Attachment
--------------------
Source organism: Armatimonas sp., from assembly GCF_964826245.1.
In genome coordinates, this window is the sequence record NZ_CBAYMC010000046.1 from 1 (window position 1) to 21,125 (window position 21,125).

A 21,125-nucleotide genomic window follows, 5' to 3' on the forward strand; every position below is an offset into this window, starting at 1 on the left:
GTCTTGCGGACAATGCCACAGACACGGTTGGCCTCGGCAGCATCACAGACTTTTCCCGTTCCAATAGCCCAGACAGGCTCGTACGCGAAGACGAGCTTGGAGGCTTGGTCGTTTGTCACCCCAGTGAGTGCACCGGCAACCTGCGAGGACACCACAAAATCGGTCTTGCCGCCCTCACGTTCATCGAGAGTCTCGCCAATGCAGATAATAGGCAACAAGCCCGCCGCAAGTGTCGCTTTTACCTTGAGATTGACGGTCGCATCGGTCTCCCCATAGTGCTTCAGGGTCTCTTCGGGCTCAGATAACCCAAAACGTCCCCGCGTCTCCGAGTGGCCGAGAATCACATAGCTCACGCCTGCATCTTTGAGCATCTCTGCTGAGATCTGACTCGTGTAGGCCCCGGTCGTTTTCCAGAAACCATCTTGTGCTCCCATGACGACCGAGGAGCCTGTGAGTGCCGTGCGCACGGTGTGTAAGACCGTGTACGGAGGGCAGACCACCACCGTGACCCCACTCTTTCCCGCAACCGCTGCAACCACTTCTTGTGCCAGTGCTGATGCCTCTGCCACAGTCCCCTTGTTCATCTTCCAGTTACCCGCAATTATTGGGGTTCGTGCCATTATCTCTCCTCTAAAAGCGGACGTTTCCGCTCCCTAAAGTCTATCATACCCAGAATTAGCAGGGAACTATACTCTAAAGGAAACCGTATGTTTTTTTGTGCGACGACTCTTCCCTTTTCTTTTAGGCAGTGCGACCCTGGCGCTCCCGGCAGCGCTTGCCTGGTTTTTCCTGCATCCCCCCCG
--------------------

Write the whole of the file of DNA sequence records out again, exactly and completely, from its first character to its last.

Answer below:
Source organism: Armatimonas sp., from assembly GCF_964826245.1.
In genome coordinates, this window is the sequence record NZ_CBAYMC010000046.1 from 1 (window position 1) to 21,125 (window position 21,125).

A 21,125-nucleotide genomic window follows, 5' to 3' on the forward strand; every position below is an offset into this window, starting at 1 on the left:
GTCTTGCGGACAATGCCACAGACACGGTTGGCCTCGGCAGCATCACAGACTTTTCCCGTTCCAATAGCCCAGACAGGCTCGTACGCGAAGACGAGCTTGGAGGCTTGGTCGTTTGTCACCCCAGTGAGTGCACCGGCAACCTGCGAGGACACCACAAAATCGGTCTTGCCGCCCTCACGTTCATCGAGAGTCTCGCCAATGCAGATAATAGGCAACAAGCCCGCCGCAAGTGTCGCTTTTACCTTGAGATTGACGGTCGCATCGGTCTCCCCATAGTGCTTCAGGGTCTCTTCGGGCTCAGATAACCCAAAACGTCCCCGCGTCTCCGAGTGGCCGAGAATCACATAGCTCACGCCTGCATCTTTGAGCATCTCTGCTGAGATCTGACTCGTGTAGGCCCCGGTCGTTTTCCAGAAACCATCTTGTGCTCCCATGACGACCGAGGAGCCTGTGAGTGCCGTGCGCACGGTGTGTAAGACCGTGTACGGAGGGCAGACCACCACCGTGACCCCACTCTTTCCCGCAACCGCTGCAACCACTTCTTGTGCCAGTGCTGATGCCTCTGCCACAGTCCCCTTGTTCATCTTCCAGTTACCCGCAATTATTGGGGTTCGTGCCATTATCTCTCCTCTAAAAGCGGACGTTTCCGCTCCCTAAAGTCTATCATACCCAGAATTAGCAGGGAACTATACTCTAAAGGAAACCGTATGTTTTTTTGTGCGACGACTCTTCCCTTTTCTTTTAGGCAGTGCGACCCTGGCGCTCCCGGCAGCGCTTGCCTGGTTTTTCCTGCATCCCCCCCG